diaBetes, wHicH affects nearly Diabetes Education Program has cre-
24 million Americans, could be con- ated a campaign designed to spot-
sidered a gateway disease. Those light the need to control your “ABCs”
who have diabetes are more likely to of diabetes – A1C (blood glucose),
have kidney disease, dental disease, blood pressure and cholesterol.
amputations, blindness and nerve Keeping these three numbers
damage. Even more troubling is the under control can help reduce much
high rate of cardiovascular disease of the risk of developing cardiovas-
and high blood pressure in people cular disease.
with diabetes. But the fact is, a majority of dia-
Ian Herskowitz, M.D., an endocri- betes sufferers do not feel they are
nologist who practices at University at risk for cardiovascular disease,
Hospital, said he’s seen an increase despite overwhelming research that
in the number of diabetes cases proves differently.
since he started practice. That falls According to the American
in line with a recent report by the Diabetes Association, 68 percent of
U.S. Centers for Disease Control and diabetes patients surveyed said they
Prevention, which noted that the did not consider cardiovascular dis-
number of Type 2 diabetes cases ease to be a serious complication of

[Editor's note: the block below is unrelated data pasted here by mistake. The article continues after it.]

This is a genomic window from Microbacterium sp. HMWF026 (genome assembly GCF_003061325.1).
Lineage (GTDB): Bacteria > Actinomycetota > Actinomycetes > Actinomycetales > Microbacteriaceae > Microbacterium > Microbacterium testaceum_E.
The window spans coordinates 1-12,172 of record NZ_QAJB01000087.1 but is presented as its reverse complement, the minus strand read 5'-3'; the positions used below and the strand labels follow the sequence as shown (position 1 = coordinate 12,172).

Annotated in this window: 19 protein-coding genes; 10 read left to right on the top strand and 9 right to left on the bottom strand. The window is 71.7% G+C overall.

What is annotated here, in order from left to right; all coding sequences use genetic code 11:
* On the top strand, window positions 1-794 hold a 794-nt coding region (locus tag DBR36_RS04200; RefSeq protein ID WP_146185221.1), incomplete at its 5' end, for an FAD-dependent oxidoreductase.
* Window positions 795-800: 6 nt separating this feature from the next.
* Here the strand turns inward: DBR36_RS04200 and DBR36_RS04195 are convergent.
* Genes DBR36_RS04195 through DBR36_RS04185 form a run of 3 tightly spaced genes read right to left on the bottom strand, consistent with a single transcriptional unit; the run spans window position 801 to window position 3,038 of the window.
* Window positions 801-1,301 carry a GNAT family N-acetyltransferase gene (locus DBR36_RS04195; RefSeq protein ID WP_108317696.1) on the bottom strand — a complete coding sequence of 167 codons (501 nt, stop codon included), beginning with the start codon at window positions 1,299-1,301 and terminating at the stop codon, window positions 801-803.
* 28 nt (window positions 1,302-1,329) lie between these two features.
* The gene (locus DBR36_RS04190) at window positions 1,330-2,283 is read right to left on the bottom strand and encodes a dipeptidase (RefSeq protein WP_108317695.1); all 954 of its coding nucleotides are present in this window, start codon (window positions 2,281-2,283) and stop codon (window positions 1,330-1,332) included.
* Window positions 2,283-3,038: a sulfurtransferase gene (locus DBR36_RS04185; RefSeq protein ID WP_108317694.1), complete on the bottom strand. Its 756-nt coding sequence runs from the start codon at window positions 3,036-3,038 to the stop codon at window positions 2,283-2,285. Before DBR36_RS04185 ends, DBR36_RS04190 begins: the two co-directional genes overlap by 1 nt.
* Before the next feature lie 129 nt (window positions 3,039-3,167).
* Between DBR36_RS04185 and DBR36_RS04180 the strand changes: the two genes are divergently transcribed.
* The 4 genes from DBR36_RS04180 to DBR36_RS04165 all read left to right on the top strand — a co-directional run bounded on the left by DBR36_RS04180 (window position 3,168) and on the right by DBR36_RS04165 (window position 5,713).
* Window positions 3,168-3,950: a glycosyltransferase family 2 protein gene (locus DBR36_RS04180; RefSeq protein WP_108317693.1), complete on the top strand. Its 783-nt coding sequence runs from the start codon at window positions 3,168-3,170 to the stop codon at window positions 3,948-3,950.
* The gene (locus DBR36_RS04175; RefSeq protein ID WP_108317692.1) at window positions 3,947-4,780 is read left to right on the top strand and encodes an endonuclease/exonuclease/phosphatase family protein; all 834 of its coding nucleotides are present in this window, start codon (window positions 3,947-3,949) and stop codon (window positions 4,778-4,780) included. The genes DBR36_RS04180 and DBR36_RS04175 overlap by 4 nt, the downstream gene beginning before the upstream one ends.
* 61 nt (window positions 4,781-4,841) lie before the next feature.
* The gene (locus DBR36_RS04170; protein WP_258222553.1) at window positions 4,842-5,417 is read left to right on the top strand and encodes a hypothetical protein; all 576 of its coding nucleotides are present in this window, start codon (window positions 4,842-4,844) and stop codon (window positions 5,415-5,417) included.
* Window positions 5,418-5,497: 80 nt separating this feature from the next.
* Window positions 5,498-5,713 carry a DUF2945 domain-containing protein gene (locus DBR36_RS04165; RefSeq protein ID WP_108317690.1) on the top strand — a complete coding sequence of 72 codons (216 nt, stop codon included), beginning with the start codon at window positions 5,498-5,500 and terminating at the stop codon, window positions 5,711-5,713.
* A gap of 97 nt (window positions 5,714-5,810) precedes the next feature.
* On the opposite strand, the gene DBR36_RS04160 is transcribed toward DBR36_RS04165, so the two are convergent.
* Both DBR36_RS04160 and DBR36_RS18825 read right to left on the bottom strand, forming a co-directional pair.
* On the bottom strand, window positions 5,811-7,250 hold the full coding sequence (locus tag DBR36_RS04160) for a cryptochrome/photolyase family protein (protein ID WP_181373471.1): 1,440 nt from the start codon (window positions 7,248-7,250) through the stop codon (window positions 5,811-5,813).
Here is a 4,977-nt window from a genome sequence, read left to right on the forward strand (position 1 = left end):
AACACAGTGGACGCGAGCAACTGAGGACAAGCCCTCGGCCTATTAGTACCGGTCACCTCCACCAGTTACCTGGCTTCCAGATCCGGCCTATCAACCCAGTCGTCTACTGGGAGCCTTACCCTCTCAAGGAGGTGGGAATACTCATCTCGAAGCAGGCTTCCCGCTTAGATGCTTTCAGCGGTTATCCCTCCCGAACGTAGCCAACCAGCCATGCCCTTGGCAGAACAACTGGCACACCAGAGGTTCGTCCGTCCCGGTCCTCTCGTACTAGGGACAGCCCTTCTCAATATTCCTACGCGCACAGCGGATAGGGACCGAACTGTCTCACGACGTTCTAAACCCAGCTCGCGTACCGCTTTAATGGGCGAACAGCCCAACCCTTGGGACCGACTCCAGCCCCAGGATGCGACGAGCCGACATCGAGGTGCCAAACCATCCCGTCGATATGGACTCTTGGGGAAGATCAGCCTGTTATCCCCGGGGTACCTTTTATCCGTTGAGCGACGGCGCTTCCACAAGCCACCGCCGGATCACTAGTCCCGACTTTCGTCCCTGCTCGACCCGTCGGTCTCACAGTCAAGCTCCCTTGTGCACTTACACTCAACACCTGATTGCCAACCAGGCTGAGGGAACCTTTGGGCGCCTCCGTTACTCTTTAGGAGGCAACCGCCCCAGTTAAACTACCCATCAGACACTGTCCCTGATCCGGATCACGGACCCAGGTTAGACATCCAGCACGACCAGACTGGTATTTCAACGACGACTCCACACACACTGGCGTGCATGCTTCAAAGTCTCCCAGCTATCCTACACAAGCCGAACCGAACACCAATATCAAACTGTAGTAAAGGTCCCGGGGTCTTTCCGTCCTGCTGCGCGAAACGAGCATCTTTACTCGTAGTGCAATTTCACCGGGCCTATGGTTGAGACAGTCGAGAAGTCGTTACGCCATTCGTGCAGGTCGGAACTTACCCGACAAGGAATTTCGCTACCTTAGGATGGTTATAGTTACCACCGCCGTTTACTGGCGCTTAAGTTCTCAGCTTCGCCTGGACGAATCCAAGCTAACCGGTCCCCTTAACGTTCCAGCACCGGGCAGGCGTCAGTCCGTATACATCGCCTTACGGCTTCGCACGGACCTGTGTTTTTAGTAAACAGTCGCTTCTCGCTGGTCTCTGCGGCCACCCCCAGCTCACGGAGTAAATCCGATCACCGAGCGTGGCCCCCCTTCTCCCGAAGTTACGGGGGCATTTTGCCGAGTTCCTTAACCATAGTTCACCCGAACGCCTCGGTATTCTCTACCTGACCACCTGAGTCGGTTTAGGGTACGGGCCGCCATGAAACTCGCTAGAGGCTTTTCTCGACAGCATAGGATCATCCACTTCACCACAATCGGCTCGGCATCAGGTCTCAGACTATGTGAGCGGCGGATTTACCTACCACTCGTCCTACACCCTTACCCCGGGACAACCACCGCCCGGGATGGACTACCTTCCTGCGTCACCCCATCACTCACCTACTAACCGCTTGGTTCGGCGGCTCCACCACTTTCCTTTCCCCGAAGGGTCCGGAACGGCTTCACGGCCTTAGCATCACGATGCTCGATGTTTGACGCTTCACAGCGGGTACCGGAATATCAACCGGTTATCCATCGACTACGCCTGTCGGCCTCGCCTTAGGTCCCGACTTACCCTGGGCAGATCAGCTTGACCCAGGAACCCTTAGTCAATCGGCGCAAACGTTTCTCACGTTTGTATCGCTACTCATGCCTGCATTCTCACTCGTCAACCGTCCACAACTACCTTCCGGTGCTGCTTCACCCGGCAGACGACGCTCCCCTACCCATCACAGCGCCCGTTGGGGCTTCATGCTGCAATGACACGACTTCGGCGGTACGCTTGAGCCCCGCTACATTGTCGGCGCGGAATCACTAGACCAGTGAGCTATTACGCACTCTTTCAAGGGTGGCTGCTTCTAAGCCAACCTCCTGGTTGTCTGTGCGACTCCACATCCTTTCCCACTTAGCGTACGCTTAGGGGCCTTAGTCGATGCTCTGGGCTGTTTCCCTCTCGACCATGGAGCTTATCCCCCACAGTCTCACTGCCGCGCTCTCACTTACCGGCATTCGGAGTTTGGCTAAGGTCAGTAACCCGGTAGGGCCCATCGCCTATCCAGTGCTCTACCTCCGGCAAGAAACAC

has doubled in the past decade. diabetes, and 60 percent said they
In the food-loving South, the num- weren’t at risk for high blood pres- Herskowitz said. “They have to come
bers are even more alarming, with sure or cholesterol problems. to the realization of what they’re
more new cases being diagnosed here University Hospital’s Diabetes dealing with and it’s up to them to
than anywhere else in the country. Services works every day with pa- be in control of it.
The cardiovascular risk associated tients and in the community to try “If they do not recognize the se-
with diabetes is especially great for and turn those numbers around. riousness of the condition, they will
those with diabetes, Dr. Herskowitz Through education, screenings and not be able to manage their diabetes
said, because of the inflammatory medical supervision, people are successfully.” v
effect glucose has on blood vessels. learning ways to change their life-
“It can contribute to vascular dis- styles in order to help their hearts.
ease and increase the risk of lipid “A lot of times, people are in denial for more information about
plaques, which cause blockages to of their disease, and that’s one of diabetes, call University Hospital’s
build up,” he said. the things we have to address,” Dr. diabetes services at 706/868-3241.
“It’s like a premature aging of the
“That process is aggravated when “It can contribute to vascular disease and increase the
glucose is not kept under control.” risk of lipid plaques, which cause blockages to build
To help raise awareness of the up. It’s like a premature aging of the blood vessels.”
correlation between diabetes and
cardiovascular disease, the National - Ian Herskowitz, M.D., Endocrinologist
It’s About Time
Calling 911 a vital step for those who suspect a heart attack
a metapHorical stopwatcH
begins whenever someone has a
“Time is of the essence. In cardiology, we say
heart attack. There’s a race to save
a life, but there’s also a race to save
that ‘Time is muscle.’”
a heart. - John Salazar, M.D., Cardiologist
“Time is of the essence,” said John
Salazar, M.D., a cardiologist who prac-
tices at University Hospital. “In cardi- cardiogram, can be transmitted tion from the time they arrive at the